by Leslie Ann Jackson
On a sunny Friday morning, I made my way to Goldsboro to join our partners at Resourceful Communities for a panel discussion on philanthropy that they were hosting as part of their HEAL (Healthy Eating Active Living) convening.
I like to arrive earlier and stay later than necessary when I can so that I can soak up all the energy and conversation swirling around when groups like this one gather. It was a refreshing day of honest dialogue with local leaders from rural communities who are on the front lines of working to help their areas thrive.
If you aren’t familiar with the work of Resourceful Communities, I encourage you to check it out. This dynamic team is committed to a strength-based approach to lifting rural communities that is both inspirational and transformational.
The entire day with such creative grassroots community organizers was refreshing on a very deep level. Being surrounded by the people who are doing the work we care so much about at the Foundation about reinforces our commitment we hold to the values we hold dear.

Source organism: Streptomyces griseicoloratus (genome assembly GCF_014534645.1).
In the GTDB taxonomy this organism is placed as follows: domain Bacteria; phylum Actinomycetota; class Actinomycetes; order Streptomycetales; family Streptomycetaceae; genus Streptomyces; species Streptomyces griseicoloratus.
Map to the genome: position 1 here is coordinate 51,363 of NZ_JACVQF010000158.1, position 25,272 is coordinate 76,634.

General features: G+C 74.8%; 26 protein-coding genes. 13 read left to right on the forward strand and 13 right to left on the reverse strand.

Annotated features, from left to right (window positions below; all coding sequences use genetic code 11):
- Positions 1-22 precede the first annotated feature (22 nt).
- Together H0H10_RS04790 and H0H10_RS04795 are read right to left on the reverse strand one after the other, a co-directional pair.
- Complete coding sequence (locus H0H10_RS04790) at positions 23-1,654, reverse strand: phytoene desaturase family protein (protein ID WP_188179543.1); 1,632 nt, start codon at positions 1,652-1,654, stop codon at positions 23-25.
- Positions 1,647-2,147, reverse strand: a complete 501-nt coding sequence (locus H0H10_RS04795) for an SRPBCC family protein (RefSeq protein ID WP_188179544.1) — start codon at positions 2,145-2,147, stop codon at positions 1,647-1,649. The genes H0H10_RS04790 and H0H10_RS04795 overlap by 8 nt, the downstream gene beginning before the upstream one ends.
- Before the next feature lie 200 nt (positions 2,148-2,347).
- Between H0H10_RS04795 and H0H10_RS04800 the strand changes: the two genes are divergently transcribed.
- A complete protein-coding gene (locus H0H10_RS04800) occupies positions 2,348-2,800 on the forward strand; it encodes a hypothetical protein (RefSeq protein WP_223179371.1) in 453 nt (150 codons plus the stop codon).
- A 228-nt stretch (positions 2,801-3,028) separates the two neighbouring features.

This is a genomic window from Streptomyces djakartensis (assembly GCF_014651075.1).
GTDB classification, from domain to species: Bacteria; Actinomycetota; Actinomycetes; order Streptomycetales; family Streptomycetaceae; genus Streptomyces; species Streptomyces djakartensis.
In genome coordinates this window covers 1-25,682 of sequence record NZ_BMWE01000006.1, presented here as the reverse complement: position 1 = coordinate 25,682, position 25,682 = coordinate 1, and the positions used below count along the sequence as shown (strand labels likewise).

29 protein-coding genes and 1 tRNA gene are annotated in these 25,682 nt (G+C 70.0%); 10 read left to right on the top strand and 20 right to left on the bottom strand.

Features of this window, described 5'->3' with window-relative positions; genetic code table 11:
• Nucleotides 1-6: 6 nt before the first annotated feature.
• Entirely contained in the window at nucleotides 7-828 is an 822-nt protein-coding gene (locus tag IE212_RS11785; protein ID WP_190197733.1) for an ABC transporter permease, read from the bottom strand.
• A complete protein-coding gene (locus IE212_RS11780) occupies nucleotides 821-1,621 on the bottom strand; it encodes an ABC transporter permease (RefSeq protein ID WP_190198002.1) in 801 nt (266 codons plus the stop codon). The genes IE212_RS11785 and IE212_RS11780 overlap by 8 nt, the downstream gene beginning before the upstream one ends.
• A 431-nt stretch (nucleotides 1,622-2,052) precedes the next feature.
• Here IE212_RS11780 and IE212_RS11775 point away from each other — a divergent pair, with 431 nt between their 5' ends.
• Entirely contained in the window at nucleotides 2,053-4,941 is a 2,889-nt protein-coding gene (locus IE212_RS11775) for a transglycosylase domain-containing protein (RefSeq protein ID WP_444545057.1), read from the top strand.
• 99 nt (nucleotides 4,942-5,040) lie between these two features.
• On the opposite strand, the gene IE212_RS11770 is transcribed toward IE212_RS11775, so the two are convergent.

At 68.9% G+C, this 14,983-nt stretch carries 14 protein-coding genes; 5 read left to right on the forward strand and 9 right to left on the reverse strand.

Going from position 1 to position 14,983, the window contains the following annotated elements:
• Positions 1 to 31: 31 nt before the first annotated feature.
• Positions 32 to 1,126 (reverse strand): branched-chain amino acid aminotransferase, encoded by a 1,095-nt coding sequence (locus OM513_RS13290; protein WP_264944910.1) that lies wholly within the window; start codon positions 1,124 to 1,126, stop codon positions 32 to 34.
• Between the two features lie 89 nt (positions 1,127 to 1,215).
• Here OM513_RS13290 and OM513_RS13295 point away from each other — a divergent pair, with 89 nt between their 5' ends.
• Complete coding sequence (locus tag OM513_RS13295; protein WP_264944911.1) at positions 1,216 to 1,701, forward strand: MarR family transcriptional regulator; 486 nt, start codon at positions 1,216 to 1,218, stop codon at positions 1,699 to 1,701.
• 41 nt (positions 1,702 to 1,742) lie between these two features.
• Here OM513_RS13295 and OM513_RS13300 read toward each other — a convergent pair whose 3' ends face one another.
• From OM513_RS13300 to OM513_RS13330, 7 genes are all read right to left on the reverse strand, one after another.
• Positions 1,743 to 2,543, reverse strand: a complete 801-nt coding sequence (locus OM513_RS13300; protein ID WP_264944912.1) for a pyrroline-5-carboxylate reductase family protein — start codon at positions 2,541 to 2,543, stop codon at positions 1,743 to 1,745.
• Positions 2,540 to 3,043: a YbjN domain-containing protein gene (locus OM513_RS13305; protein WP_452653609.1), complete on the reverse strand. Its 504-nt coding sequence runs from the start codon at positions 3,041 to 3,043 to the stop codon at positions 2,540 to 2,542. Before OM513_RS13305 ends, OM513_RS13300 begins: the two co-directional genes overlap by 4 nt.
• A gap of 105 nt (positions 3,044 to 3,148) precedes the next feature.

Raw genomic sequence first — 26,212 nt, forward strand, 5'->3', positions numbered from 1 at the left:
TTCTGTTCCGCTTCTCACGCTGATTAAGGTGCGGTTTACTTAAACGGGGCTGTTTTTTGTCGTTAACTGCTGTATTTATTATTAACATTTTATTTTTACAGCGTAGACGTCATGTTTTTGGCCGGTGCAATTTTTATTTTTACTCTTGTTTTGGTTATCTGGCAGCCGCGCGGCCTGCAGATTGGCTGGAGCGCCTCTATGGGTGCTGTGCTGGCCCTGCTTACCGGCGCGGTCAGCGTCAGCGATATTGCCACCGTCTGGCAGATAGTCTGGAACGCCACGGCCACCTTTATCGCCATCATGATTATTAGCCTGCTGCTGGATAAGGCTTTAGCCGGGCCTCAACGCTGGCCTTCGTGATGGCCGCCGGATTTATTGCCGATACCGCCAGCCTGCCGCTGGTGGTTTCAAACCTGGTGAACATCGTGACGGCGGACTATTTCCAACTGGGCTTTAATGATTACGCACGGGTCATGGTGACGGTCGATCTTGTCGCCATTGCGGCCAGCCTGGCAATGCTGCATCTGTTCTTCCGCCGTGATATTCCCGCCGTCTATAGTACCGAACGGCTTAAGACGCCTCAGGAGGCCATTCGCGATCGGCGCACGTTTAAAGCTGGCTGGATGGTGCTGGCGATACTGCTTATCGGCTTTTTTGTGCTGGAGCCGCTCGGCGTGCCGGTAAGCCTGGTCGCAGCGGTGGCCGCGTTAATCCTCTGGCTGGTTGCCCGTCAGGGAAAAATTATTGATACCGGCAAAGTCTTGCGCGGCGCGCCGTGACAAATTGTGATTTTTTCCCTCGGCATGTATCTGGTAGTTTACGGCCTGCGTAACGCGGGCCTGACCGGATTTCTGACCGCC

Throughout my time there, one word kept entering my mind: reimagining – as in, reimagining what our communities can be.
We heard from the pastor from a congregation in Faison about seeing an old abandoned farmers market sitting in his town. He had the clarity of vision to reimagine what it could be. He looked at that vacant building and saw a soccer field for local young people, especially Latino youth, who needed a place to play. And that is what you will see there today.
I see reimaginations happening every day in a lot of spaces where we work. This pastor’s story reminded me of so many other communities we have the honor of impacting.
Whether it’s the Boys & Girls Club Teen Center in Edenton, new landscapes to mitigate flood damage in Lumberton or a preschool in Hickory filling a void of opportunity, North Carolinians are looking around at their communities are imagining what can be.
What’s so gratifying about our work is knowing that it only begins with reimagining. We get to take that imagination and the work and efforts of local leaders and bring resources to the table that can empower real change. But it all starts with the vision.
We can all look at an old abandoned farmers market and see something weathered with a lack of hope that shows the crumbling of a town. We can do that in many places in our state.
Or we can choose to look at those spaces and reimagine them. It’s all a choice, and I hope we’ll choose our imaginations more.